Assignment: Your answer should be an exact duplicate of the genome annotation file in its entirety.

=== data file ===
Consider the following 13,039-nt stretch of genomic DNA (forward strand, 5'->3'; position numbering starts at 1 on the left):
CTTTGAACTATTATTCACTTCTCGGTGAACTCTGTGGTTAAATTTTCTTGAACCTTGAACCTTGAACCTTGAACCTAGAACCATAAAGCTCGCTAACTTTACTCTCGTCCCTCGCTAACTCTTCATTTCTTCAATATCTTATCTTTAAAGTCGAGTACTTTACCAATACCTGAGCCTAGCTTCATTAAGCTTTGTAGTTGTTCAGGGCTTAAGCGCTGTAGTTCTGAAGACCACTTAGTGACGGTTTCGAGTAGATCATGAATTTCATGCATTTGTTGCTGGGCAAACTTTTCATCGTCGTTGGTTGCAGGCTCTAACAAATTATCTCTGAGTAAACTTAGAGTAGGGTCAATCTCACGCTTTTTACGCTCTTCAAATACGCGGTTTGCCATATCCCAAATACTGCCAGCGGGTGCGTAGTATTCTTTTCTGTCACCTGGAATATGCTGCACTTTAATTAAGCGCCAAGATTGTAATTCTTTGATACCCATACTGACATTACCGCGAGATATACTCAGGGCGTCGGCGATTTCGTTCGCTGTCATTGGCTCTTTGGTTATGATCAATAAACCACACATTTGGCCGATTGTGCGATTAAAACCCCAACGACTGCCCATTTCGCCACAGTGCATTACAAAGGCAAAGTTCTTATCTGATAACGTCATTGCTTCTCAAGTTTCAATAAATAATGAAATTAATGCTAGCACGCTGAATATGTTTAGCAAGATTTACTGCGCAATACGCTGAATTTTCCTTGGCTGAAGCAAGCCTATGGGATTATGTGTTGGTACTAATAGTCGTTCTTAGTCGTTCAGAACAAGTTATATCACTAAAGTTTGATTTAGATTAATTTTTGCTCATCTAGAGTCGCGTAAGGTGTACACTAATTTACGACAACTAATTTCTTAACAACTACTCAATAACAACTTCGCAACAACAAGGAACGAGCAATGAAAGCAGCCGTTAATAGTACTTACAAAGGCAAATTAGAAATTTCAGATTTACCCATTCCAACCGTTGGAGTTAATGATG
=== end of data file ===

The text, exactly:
Consider the following 13,039-nt stretch of genomic DNA (forward strand, 5'->3'; position numbering starts at 1 on the left):
CTTTGAACTATTATTCACTTCTCGGTGAACTCTGTGGTTAAATTTTCTTGAACCTTGAACCTTGAACCTTGAACCTAGAACCATAAAGCTCGCTAACTTTACTCTCGTCCCTCGCTAACTCTTCATTTCTTCAATATCTTATCTTTAAAGTCGAGTACTTTACCAATACCTGAGCCTAGCTTCATTAAGCTTTGTAGTTGTTCAGGGCTTAAGCGCTGTAGTTCTGAAGACCACTTAGTGACGGTTTCGAGTAGATCATGAATTTCATGCATTTGTTGCTGGGCAAACTTTTCATCGTCGTTGGTTGCAGGCTCTAACAAATTATCTCTGAGTAAACTTAGAGTAGGGTCAATCTCACGCTTTTTACGCTCTTCAAATACGCGGTTTGCCATATCCCAAATACTGCCAGCGGGTGCGTAGTATTCTTTTCTGTCACCTGGAATATGCTGCACTTTAATTAAGCGCCAAGATTGTAATTCTTTGATACCCATACTGACATTACCGCGAGATATACTCAGGGCGTCGGCGATTTCGTTCGCTGTCATTGGCTCTTTGGTTATGATCAATAAACCACACATTTGGCCGATTGTGCGATTAAAACCCCAACGACTGCCCATTTCGCCACAGTGCATTACAAAGGCAAAGTTCTTATCTGATAACGTCATTGCTTCTCAAGTTTCAATAAATAATGAAATTAATGCTAGCACGCTGAATATGTTTAGCAAGATTTACTGCGCAATACGCTGAATTTTCCTTGGCTGAAGCAAGCCTATGGGATTATGTGTTGGTACTAATAGTCGTTCTTAGTCGTTCAGAACAAGTTATATCACTAAAGTTTGATTTAGATTAATTTTTGCTCATCTAGAGTCGCGTAAGGTGTACACTAATTTACGACAACTAATTTCTTAACAACTACTCAATAACAACTTCGCAACAACAAGGAACGAGCAATGAAAGCAGCCGTTAATAGTACTTACAAAGGCAAATTAGAAATTTCAGATTTACCCATTCCAACCGTTGGAGTTAATGATG